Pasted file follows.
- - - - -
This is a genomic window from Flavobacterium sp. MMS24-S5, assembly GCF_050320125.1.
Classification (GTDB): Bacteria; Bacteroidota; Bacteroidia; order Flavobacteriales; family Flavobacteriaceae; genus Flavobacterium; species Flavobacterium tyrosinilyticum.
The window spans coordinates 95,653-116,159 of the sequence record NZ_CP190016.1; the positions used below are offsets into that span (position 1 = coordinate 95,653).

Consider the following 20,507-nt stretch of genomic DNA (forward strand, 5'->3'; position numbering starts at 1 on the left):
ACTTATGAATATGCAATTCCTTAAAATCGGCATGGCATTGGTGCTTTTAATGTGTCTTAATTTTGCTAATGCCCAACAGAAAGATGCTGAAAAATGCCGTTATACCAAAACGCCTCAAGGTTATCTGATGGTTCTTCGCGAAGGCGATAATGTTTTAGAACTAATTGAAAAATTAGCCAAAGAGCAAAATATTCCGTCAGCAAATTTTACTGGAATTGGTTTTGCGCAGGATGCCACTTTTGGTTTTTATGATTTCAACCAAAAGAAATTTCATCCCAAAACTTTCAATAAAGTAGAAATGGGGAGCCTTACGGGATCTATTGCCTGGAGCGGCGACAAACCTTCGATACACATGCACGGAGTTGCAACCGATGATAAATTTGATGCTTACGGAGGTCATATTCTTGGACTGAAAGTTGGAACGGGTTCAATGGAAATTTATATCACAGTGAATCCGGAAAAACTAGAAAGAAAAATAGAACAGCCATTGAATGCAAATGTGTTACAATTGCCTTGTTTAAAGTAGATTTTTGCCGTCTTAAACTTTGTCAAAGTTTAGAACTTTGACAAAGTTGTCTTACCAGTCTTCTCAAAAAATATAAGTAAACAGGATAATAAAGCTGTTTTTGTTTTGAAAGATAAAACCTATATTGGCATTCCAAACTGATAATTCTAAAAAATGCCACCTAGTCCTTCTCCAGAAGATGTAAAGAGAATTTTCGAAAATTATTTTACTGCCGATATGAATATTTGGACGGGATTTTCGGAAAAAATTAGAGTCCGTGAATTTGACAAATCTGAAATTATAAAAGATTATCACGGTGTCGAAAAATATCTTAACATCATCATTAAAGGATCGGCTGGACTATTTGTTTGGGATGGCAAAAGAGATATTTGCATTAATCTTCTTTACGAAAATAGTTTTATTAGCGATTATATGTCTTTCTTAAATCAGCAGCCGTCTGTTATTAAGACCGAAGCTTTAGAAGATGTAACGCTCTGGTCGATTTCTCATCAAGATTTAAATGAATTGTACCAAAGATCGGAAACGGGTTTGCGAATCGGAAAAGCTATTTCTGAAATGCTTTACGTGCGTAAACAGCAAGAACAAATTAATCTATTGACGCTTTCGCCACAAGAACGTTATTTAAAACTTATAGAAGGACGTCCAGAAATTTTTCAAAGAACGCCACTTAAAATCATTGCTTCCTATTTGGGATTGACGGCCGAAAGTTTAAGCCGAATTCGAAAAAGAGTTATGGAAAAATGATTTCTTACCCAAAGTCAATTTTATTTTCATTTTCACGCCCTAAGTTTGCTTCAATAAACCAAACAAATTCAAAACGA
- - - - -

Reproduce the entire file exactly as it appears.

This is a genomic window from Flavobacterium sp. MMS24-S5, assembly GCF_050320125.1.
Classification (GTDB): Bacteria; Bacteroidota; Bacteroidia; order Flavobacteriales; family Flavobacteriaceae; genus Flavobacterium; species Flavobacterium tyrosinilyticum.
The window spans coordinates 95,653-116,159 of the sequence record NZ_CP190016.1; the positions used below are offsets into that span (position 1 = coordinate 95,653).

Consider the following 20,507-nt stretch of genomic DNA (forward strand, 5'->3'; position numbering starts at 1 on the left):
ACTTATGAATATGCAATTCCTTAAAATCGGCATGGCATTGGTGCTTTTAATGTGTCTTAATTTTGCTAATGCCCAACAGAAAGATGCTGAAAAATGCCGTTATACCAAAACGCCTCAAGGTTATCTGATGGTTCTTCGCGAAGGCGATAATGTTTTAGAACTAATTGAAAAATTAGCCAAAGAGCAAAATATTCCGTCAGCAAATTTTACTGGAATTGGTTTTGCGCAGGATGCCACTTTTGGTTTTTATGATTTCAACCAAAAGAAATTTCATCCCAAAACTTTCAATAAAGTAGAAATGGGGAGCCTTACGGGATCTATTGCCTGGAGCGGCGACAAACCTTCGATACACATGCACGGAGTTGCAACCGATGATAAATTTGATGCTTACGGAGGTCATATTCTTGGACTGAAAGTTGGAACGGGTTCAATGGAAATTTATATCACAGTGAATCCGGAAAAACTAGAAAGAAAAATAGAACAGCCATTGAATGCAAATGTGTTACAATTGCCTTGTTTAAAGTAGATTTTTGCCGTCTTAAACTTTGTCAAAGTTTAGAACTTTGACAAAGTTGTCTTACCAGTCTTCTCAAAAAATATAAGTAAACAGGATAATAAAGCTGTTTTTGTTTTGAAAGATAAAACCTATATTGGCATTCCAAACTGATAATTCTAAAAAATGCCACCTAGTCCTTCTCCAGAAGATGTAAAGAGAATTTTCGAAAATTATTTTACTGCCGATATGAATATTTGGACGGGATTTTCGGAAAAAATTAGAGTCCGTGAATTTGACAAATCTGAAATTATAAAAGATTATCACGGTGTCGAAAAATATCTTAACATCATCATTAAAGGATCGGCTGGACTATTTGTTTGGGATGGCAAAAGAGATATTTGCATTAATCTTCTTTACGAAAATAGTTTTATTAGCGATTATATGTCTTTCTTAAATCAGCAGCCGTCTGTTATTAAGACCGAAGCTTTAGAAGATGTAACGCTCTGGTCGATTTCTCATCAAGATTTAAATGAATTGTACCAAAGATCGGAAACGGGTTTGCGAATCGGAAAAGCTATTTCTGAAATGCTTTACGTGCGTAAACAGCAAGAACAAATTAATCTATTGACGCTTTCGCCACAAGAACGTTATTTAAAACTTATAGAAGGACGTCCAGAAATTTTTCAAAGAACGCCACTTAAAATCATTGCTTCCTATTTGGGATTGACGGCCGAAAGTTTAAGCCGAATTCGAAAAAGAGTTATGGAAAAATGATTTCTTACCCAAAGTCAATTTTATTTTCATTTTCACGCCCTAAGTTTGCTTCAATAAACCAAACAAATTCAAAACGA